All the while, Brand has sought to build MIT’s trade appeal. That includes signing a sales and marketing agreement with Penguin Random House that will go into effect next year, and doubling the size of the in-house marketing and publicity department. She is also enhancing the trade appeal of certain titles. Among them are Mikkael Sekeres's When Blood Breaks Down (Apr. 2020), which follows the story of three leukemia patients, and Ainissa Ramirez’s Alchemy of Us (Apr. 2020), which looks at eight inventions that have transformed human existence.
Each new initiative has come at a rapid pace, and MIT’s overall title output has increased from 200 to 300 titles annually in recent years. For Brand, the press is fulfilling the mission of an academic publishing house in the 21st century, but it’s also fulfilling the mission of one that is New England and MIT based. “We’re open to experimentation,” she says. “We’re trying new initiatives. I am so interested in the role of being a press director in this context, because MIT is so supportive of that kind of exploration and reenvisioning what a publisher at a university known for innovation can be.”
HBRP Goes After Big Data
MIT is not the only publisher in the region using technology to innovate. A wholly owned subsidiary of Harvard University, the Harvard Business Review Press is using technology to reach readers and develop new content, largely through its website for the magazine Harvard Business Review.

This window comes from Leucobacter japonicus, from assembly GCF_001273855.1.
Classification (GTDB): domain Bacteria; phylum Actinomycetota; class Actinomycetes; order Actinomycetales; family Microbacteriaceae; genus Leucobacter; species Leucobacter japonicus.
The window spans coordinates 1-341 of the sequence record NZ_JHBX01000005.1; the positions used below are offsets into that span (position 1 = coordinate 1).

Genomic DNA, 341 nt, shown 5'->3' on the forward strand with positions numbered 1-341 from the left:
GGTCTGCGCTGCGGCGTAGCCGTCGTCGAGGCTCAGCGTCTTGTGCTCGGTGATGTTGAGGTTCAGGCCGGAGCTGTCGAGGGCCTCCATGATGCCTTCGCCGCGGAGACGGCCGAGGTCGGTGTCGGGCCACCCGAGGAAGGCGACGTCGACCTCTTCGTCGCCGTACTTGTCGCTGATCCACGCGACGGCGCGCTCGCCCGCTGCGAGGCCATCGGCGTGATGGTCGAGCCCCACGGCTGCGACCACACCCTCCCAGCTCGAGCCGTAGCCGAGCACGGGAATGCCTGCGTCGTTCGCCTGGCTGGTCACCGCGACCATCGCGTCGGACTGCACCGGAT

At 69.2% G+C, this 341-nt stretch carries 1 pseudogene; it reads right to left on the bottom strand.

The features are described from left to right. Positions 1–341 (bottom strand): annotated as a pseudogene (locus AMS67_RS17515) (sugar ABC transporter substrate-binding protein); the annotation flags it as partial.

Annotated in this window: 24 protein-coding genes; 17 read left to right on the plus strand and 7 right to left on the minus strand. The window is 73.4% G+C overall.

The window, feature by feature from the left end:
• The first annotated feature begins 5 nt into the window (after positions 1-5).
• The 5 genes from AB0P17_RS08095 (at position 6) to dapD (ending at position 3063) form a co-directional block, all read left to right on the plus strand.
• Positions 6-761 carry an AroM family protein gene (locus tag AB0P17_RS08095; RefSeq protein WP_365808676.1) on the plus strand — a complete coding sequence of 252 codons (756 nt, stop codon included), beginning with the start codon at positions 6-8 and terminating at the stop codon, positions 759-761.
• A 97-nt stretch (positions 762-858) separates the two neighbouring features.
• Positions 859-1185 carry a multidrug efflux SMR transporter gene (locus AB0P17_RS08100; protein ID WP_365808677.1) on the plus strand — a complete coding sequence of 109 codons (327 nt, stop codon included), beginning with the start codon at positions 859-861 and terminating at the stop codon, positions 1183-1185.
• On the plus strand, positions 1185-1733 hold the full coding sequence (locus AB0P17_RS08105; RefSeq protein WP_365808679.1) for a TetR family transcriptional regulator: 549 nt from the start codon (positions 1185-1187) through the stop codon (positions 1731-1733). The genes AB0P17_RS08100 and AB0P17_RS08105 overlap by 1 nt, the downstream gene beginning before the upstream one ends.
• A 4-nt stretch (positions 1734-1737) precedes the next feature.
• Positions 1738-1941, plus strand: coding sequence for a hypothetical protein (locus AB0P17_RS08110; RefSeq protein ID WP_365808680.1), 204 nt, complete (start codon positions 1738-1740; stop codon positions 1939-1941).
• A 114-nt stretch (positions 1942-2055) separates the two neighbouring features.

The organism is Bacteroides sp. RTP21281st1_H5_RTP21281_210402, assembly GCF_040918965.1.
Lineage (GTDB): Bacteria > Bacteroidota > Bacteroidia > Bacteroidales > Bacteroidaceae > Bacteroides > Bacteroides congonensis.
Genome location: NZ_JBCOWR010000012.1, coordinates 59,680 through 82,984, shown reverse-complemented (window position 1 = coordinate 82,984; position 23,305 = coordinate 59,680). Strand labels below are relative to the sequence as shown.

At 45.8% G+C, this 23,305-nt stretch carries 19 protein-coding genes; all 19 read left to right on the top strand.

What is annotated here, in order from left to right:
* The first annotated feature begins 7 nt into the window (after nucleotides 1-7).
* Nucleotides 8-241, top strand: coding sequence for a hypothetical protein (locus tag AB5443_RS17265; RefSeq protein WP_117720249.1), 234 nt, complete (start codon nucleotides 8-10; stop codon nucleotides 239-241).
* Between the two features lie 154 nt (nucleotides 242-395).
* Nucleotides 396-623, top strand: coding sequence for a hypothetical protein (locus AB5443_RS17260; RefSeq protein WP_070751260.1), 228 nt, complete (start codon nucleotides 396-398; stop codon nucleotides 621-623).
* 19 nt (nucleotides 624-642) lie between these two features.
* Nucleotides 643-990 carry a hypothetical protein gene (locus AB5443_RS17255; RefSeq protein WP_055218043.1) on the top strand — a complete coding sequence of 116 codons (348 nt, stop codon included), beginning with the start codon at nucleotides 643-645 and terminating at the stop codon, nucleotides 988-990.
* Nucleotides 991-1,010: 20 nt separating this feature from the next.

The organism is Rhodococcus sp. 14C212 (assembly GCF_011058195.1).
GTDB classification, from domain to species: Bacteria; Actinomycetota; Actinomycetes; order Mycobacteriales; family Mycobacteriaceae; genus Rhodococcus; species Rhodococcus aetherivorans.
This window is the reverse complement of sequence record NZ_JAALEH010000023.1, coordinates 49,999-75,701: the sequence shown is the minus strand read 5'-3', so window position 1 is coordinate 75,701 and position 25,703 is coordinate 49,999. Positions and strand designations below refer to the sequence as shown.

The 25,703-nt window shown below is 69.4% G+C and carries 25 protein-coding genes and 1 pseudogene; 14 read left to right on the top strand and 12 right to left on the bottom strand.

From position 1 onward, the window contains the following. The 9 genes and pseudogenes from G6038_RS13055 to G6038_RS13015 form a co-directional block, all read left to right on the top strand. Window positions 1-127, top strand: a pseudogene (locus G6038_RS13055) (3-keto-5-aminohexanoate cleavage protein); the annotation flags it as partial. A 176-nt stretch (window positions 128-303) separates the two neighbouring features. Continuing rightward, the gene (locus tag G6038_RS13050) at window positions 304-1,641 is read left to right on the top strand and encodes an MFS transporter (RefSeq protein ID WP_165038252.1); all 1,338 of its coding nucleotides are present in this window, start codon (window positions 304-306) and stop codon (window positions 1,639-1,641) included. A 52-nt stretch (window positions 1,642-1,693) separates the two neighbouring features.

Nine months before the trade-focused press published Nine Lies About Work, coauthor Marcus Buckingham created a private email group that gave readers access to unique content and events every month for the nine months until publication. Members got access to author interviews, in-person discussions with Buckingham, videos, and other content. In return, they had to preorder a copy of the book.
With newly developed technology that allows Harvard Business Review’s online platform to target people who open emails and read Buckingham’s writings, the publisher was able to reach an audience for the promotion of nearly 3,000 people.
Julie Devoll, HBR Press’s director of marketing and communications, says that the enhanced ability to market books to a specific audience was a revelation. “We can really target a set of people,” she notes. “Open rates on emails were higher. Click-throughs were higher. Ultimately, people bought the book. We now know we can do a lot with the data and behavior.”
Now, Devoll says, the press is regularly using data gleaned from the website to inform editorial development and marketing. The press recently launched a series of thematic books that cull articles on areas of interest in business that are often less understood by businesspeople. The 6-book series, called The Insights You Need, covers topics such as artificial intelligence, cybersecurity, and blockchain. In the spring, the press will publish three volumes titled Agile, Monopolies and Tech Giants, and Strategic Analytics.
The press is also eager to test its new data-driven approach on tried-and-true authors and new authors alike. In June the press will publish The Politics Industry, coauthored by frequent HBR contributor Michael Porter and launch a series of books on parents and parenting. All of it derives from practicing what they preach with good business practices. “The opportunity for us,” Devoll says, “is the power of segmenting the audience of HBR.”
*This article has been updated.